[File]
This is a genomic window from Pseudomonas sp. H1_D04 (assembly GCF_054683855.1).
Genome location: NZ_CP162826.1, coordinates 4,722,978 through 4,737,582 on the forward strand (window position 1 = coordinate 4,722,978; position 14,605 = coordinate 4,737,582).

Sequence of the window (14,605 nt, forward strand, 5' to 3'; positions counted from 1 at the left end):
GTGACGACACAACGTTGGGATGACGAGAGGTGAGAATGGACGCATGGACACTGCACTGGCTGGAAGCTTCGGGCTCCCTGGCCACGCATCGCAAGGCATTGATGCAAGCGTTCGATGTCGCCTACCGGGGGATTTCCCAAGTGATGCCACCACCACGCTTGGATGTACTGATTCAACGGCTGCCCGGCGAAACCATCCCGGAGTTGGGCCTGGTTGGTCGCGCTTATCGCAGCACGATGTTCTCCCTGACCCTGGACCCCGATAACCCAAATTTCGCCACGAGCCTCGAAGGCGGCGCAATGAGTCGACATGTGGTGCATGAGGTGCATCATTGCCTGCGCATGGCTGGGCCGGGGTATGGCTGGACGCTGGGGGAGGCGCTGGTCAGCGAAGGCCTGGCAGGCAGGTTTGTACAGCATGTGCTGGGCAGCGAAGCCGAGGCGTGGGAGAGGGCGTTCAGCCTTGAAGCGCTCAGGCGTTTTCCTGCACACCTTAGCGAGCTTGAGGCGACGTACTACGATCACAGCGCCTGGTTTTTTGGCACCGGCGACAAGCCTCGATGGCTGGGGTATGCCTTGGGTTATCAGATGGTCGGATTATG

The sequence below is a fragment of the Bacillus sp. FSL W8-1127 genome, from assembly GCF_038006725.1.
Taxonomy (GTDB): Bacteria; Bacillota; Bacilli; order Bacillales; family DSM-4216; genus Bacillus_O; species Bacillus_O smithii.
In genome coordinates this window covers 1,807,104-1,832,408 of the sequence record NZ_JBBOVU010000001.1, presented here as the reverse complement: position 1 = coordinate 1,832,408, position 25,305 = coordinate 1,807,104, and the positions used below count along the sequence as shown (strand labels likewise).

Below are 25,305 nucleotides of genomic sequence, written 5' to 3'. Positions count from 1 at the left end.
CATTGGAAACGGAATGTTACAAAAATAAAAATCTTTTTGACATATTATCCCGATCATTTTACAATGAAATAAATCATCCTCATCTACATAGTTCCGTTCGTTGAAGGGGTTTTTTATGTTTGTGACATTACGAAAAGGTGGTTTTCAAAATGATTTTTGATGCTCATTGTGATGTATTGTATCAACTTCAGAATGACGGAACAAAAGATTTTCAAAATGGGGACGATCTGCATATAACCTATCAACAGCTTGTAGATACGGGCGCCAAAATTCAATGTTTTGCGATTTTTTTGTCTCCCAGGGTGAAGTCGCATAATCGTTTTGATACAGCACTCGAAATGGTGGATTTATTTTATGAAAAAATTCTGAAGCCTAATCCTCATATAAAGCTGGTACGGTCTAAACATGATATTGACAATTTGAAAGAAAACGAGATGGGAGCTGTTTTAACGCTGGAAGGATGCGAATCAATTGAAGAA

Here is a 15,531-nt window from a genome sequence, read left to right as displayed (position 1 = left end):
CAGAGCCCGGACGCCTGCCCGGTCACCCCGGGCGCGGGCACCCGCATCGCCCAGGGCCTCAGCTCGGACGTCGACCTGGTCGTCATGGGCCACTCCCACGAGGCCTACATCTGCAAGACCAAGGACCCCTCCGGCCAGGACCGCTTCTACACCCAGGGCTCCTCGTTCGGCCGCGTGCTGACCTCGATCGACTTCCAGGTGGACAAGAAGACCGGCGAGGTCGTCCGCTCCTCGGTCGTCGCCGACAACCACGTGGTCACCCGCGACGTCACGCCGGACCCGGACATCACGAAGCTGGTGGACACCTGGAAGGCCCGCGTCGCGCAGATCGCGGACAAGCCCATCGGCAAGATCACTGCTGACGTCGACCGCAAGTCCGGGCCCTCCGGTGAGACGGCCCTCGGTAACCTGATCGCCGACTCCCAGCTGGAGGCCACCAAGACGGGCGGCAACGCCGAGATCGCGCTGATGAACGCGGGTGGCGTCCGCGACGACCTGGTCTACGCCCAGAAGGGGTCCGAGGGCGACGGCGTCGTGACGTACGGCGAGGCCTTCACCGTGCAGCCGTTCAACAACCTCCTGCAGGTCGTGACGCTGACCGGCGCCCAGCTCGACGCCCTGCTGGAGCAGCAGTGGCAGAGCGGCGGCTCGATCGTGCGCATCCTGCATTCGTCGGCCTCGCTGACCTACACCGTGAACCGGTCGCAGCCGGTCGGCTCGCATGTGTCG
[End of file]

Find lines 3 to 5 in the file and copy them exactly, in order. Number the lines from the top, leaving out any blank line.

Sequence of the window (14,605 nt, forward strand, 5' to 3'; positions counted from 1 at the left end):
GTGACGACACAACGTTGGGATGACGAGAGGTGAGAATGGACGCATGGACACTGCACTGGCTGGAAGCTTCGGGCTCCCTGGCCACGCATCGCAAGGCATTGATGCAAGCGTTCGATGTCGCCTACCGGGGGATTTCCCAAGTGATGCCACCACCACGCTTGGATGTACTGATTCAACGGCTGCCCGGCGAAACCATCCCGGAGTTGGGCCTGGTTGGTCGCGCTTATCGCAGCACGATGTTCTCCCTGACCCTGGACCCCGATAACCCAAATTTCGCCACGAGCCTCGAAGGCGGCGCAATGAGTCGACATGTGGTGCATGAGGTGCATCATTGCCTGCGCATGGCTGGGCCGGGGTATGGCTGGACGCTGGGGGAGGCGCTGGTCAGCGAAGGCCTGGCAGGCAGGTTTGTACAGCATGTGCTGGGCAGCGAAGCCGAGGCGTGGGAGAGGGCGTTCAGCCTTGAAGCGCTCAGGCGTTTTCCTGCACACCTTAGCGAGCTTGAGGCGACGTACTACGATCACAGCGCCTGGTTTTTTGGCACCGGCGACAAGCCTCGATGGCTGGGGTATGCCTTGGGTTATCAGATGGTCGGATTATG

The sequence below is a fragment of the Bacillus sp. FSL W8-1127 genome, from assembly GCF_038006725.1.